• Funds under “other procurement” dropped $80 million, spread over several programs.


• Shipbuilding and conversion funds rose nearly $900 million, primarily for advance procurement of an additional submarine and destroyer to the 2014 shipbuilding program.

• Aircraft procurement rose overall about $100 million, and included an additional $170 million to restore five previously-cut MH-60R Seahawk helicopters.

• Weapons procurement rose $113 million, spread over a number of programs.

• Total Marine Corps procurement funding dropped by $140 million due to a decrease requested by the Corps for the light armored vehicle product improvement program.

Across the Defense Department, the HASC recommends a rise of $2.141 billion in procurement spending, from $97.432 billion to $99.573 billion.

Procurement spending for overseas operations rose by $620 million, from $9.687 billion to $10.308 billion.

Responding to a Government Accountability Office (GAO) report criticizing the lack of a senior-level “point of focus” for urgent operational needs and rapid acquisition efforts, the committee would require the defense secretary to designate a senior Pentagon official as that focal point. The official would “manage, oversee, track, and monitor all emerging capability gaps identified by the war fighter in theater.”

A Senior Integration Group established in June 2011 as a single authority to prioritize and direct fulfillment of joint urgent operational needs falls short of the GAO’s recommendations, the committee said, leading to the need for the “senior-level focal point.”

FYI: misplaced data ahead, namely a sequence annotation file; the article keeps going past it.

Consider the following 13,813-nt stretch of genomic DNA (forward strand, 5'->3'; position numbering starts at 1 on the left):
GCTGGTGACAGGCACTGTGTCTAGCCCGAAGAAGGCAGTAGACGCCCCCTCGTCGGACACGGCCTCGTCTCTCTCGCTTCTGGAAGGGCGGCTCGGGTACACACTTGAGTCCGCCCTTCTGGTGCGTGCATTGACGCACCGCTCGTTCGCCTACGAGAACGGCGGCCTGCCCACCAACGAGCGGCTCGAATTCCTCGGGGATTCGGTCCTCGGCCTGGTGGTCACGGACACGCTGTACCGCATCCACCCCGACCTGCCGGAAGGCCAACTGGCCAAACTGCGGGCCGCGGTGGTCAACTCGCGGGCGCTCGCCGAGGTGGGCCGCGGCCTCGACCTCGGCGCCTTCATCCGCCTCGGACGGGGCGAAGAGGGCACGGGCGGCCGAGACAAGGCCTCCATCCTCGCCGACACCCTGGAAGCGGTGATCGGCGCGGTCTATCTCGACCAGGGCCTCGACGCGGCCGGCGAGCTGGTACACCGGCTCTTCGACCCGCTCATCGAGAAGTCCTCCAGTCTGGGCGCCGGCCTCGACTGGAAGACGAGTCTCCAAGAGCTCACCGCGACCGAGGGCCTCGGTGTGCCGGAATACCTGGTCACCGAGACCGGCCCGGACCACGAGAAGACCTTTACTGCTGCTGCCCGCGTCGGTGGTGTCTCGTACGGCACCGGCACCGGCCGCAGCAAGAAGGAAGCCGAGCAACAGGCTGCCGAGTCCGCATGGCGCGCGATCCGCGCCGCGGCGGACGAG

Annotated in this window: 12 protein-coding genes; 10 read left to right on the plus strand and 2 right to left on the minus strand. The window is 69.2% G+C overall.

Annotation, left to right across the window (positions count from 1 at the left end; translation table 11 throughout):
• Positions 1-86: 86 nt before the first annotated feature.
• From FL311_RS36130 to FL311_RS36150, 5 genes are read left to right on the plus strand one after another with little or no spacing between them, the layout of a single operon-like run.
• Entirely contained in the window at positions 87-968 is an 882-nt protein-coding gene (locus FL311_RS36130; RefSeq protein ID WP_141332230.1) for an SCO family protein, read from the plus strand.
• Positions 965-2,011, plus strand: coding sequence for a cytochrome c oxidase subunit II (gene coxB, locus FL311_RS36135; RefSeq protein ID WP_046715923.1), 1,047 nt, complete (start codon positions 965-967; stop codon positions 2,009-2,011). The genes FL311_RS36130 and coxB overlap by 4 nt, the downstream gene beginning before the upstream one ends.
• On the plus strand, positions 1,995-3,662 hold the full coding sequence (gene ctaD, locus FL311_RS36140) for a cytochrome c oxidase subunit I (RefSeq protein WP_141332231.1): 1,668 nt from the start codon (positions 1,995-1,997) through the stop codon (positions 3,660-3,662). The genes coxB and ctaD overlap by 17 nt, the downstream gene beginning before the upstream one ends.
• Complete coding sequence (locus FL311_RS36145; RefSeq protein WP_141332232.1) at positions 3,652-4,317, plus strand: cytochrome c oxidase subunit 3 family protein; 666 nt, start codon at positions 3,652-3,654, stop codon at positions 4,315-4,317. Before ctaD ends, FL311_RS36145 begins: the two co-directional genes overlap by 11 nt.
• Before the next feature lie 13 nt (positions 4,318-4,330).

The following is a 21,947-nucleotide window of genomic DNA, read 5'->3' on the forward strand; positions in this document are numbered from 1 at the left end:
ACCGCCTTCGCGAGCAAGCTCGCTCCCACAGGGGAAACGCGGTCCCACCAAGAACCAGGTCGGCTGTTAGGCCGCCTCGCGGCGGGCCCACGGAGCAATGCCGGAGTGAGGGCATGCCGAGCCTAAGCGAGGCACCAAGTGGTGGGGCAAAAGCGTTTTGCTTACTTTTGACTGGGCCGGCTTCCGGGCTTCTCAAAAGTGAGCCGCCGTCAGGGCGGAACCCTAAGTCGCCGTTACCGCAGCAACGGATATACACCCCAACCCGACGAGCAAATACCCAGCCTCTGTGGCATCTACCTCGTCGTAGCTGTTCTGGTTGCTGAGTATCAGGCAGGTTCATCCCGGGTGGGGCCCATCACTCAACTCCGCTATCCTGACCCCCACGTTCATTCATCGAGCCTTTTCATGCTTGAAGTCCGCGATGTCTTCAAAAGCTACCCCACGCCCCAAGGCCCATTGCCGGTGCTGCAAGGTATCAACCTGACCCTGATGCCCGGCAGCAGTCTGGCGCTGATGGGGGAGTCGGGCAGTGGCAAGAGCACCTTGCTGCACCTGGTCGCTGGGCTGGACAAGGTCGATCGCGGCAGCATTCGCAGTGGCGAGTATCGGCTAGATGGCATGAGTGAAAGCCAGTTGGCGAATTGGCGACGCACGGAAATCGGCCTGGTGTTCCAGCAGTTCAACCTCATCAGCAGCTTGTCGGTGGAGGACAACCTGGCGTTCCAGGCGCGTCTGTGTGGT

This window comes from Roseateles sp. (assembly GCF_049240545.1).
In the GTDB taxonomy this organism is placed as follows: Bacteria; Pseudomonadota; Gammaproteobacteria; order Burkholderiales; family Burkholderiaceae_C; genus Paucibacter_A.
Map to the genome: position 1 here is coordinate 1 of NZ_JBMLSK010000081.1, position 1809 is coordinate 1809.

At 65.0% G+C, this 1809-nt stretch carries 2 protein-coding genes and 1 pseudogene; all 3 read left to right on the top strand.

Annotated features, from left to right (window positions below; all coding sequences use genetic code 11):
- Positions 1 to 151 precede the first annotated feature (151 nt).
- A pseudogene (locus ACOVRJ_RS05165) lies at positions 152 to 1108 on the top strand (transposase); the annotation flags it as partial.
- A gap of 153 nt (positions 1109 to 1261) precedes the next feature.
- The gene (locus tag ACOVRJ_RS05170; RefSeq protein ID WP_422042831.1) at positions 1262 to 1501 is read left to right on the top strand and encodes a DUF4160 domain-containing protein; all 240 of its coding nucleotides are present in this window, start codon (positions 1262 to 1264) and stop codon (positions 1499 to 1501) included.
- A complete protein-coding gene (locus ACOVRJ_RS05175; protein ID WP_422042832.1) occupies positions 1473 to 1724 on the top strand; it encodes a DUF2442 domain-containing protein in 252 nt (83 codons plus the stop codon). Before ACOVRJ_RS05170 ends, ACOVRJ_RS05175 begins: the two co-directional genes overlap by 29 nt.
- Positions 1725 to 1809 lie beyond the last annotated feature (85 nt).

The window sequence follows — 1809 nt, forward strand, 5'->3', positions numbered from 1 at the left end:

The committee also expressed its concern that a review of the Pentagon’s joint urgent needs process — mandated by the 2011 defense authorization act and required to be sent to Congress in January 2012 — is not expected to be completed before August of this year.

Iran’s development of nuclear weapons drew the committee’s attention with a provision stating, “it is the policy of the United States to take all necessary measures, including military action if necessary, to prevent Iran from threatening the United States, its allies, or Iran’s neighbors with a nuclear weapon.”

The committee directed that in addition to furnishing an annual report on China’s military power, the Pentagon must also report on that country’s space and cyber strategies, goals and capabilities.

In a new requirement, the Pentagon must also compile a report on North Korea’s military and security developments, due Nov. 1, 2013.

The committee also approved — again — a request to rename the Department of the Navy as the “Department of the Navy and Marine Corps,” a long-time request from Rep. Walter Jones, R-N.C.

Under Air Force provisions, the committee denied the service the ability to use any money in 2013 “to divest or retire, or prepare to divest or retire,” C-27J aircraft. A series of reporting requirements after 2013 would need to be met before the aircraft could be disposed of, including an affordable spending analysis for the plane’s operation by the Air National Guard.